Other workplace health and safety professionals (in addition to Health and Safety generalists) include occupational hygienists, safety engineers, hazardous substances specialists, and others. These professions each have specific areas of expertise, and Optimise ergonomists are skilled in working within broader teams alongside others for specific projects. In projects such as the design of a new work process or development of new plant it is common to have a range of professionals contribute their expertise.
Other design professionals such as engineers, architects, product designers, and project managers coordinating design work all offer specialist skills that may benefit from the addition of ergonomics/human factors expertise. Ergonomists are engaged early in projects to assess user needs and identify performance specifications for buildings, furniture, plant/equipment, and tools. Ergonomists are specialists in human performance and design and can carry out task analysis, prototyping, a range of iterative design approaches and user trials (etc) to result in effective outcomes without need for re-do.
Can Optimise ergonomists/human factors professionals do health and safety consultancy?
No - Optimise ergonomists are not health and safety generalists. However we understand many of the issues and often work alongside health and safety and other professionals. Health and safety concerns often drive the demand for ergonomics service, but it is not the only sphere in which ergonomists may work. We may also be engaged by those with a production focus for reduction of errors and waste, to design plant that is safe to use, or to identify means of increasing efficiency and enhancing productivity.
Ergonomics services that are commonly part of health and safety include:
work system evaluation of factors contributing to musculoskeletal discomfort and injury, stress, or other health problems
design of interventions to reduce risk of discomfort and injury
task analysis of risky activities or actions for advice on safe work methods
understanding ‘human error’
design of work environments, work stations, work processes, tools and equipment
use of anthropometric data and human modelling for design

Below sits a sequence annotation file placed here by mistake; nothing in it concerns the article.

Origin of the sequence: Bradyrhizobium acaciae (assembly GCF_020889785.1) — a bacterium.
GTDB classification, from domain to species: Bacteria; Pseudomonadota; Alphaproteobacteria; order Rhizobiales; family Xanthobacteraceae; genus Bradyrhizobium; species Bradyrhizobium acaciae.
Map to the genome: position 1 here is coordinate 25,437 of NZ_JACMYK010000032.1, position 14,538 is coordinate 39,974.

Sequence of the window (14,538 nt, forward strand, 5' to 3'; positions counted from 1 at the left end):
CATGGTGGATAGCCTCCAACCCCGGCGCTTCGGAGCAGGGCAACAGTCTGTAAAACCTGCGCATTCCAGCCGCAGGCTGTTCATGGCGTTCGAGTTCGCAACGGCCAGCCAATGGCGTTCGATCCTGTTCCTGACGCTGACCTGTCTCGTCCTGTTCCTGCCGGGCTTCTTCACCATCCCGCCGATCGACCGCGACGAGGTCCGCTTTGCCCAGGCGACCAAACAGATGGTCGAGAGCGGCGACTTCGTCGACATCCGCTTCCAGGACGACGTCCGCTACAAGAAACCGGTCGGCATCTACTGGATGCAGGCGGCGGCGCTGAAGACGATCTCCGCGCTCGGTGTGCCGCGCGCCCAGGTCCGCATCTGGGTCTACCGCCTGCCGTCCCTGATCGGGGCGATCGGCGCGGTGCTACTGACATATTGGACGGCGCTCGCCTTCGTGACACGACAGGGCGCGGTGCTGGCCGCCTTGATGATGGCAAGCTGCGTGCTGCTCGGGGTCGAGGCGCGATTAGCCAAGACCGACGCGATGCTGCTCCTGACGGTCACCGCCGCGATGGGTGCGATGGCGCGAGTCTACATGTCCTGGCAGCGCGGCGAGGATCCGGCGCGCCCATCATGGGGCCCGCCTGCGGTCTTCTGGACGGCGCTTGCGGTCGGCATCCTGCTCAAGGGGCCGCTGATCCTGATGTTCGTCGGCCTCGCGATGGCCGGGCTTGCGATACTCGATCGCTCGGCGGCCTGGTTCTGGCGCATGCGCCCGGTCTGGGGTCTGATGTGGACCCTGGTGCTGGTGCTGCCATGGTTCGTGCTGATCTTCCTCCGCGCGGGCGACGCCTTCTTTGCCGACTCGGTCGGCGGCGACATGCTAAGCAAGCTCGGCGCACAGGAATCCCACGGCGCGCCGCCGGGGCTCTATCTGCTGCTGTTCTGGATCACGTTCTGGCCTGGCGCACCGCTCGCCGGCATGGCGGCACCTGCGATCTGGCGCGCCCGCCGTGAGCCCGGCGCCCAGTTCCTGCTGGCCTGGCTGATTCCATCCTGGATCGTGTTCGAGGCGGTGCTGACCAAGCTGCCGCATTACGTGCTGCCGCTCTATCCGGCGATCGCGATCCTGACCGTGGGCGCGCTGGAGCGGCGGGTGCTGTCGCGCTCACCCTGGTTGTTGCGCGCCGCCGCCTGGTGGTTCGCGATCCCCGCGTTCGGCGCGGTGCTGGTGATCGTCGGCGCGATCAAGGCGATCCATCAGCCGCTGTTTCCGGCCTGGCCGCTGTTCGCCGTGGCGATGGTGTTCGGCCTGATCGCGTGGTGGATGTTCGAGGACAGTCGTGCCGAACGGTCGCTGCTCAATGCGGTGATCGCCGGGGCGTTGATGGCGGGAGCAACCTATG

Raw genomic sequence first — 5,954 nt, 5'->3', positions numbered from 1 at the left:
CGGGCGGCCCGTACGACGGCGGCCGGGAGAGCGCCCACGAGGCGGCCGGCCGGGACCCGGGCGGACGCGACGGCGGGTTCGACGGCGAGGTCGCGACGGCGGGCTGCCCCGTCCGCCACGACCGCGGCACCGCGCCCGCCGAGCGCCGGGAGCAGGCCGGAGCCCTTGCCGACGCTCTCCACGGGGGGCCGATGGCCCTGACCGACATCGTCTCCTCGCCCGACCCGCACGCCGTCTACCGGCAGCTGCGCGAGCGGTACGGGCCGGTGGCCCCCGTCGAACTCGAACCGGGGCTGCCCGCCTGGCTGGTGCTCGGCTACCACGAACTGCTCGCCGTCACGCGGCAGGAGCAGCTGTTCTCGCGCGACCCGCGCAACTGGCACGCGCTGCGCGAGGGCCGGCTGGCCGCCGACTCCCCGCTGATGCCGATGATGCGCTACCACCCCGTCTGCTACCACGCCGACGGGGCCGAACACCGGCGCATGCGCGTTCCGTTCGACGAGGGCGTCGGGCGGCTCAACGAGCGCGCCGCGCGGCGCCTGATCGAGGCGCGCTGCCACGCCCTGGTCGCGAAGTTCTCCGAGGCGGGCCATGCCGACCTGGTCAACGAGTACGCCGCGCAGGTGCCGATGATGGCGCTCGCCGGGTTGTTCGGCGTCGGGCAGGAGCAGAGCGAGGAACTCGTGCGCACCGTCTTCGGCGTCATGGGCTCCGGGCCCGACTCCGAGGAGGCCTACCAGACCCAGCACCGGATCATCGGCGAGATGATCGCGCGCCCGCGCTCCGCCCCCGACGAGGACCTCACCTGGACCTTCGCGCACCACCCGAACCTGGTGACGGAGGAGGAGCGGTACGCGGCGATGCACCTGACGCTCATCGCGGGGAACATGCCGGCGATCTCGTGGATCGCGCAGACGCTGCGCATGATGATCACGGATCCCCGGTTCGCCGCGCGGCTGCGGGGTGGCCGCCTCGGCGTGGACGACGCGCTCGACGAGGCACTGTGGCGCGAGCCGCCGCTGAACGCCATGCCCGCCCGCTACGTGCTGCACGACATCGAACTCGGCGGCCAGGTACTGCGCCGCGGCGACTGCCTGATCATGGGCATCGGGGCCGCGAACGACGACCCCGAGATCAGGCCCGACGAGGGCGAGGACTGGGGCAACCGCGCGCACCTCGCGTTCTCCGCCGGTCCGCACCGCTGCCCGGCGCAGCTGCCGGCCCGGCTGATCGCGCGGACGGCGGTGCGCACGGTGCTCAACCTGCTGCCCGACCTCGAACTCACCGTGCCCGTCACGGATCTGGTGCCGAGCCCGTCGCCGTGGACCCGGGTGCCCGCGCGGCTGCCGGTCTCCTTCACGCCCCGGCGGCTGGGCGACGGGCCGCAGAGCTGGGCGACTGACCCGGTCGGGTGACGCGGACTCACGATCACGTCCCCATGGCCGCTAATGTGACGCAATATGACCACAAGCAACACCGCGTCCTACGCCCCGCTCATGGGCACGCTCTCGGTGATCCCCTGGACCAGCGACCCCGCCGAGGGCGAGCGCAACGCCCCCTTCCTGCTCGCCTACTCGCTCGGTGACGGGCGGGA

preparation of training materials and the provision of staff training
up-skilling health and safety personnel, supervisory and management staff for enhanced in-house capability
investigation of factors contributing to errors, re-work, or other incidents
working with incident investigation teams.
Can health and safety generalists or other people do ergonomics/human factors consultancy?
Probably not, though there may be areas of overlap. Whilst many health and safety professionals and other design or management professionals may have had some education in ergonomics and human factors, it is important to seek a competent professional in the field. Completing an ergonomics/human factors paper or attending a short course in workstation ergonomics does not make you a professional ergonomist (though it may give an understanding of the approach and methods used, or the skills to carry out some activities). It is important that all professionals recognise their boundaries and when to bring in others.
Where do you find recognised ergonomists/human factors professionals?
All Optimise ergonomists are Professional Members of the Human Factors and Ergonomics Society of New Zealand and have completed a full education in ergonomics/human factors. HFESNZ’s Professional Membership process is endorsed by the International Ergonomics Association. Professional Members of HFESNZ are required to abide a Code of Conduct, and are subject to a complaints and disciplinary process.
‘Ergonomics’ or ‘human factors’?
Anatomy, physiology, and psychology are some of the building blocks of ergonomics and human factors. Because ergonomics and human factors is concerned with all areas of human function, ergonomists may come from a range of backgrounds - often health sciences, psychology, engineering, sports, or health and safety. In New Zealand (as in the UK and Europe) we use the terms ‘ergonomics’ and ‘human factors’ interchangeably, referring to the physical, cognitive and organisational practice domains. However if you are more familiar with North American literature and practices, you will be forgiven for thinking of ‘human factors’ as the more cognitive domain and ‘ergonomics’ as the more physical domain.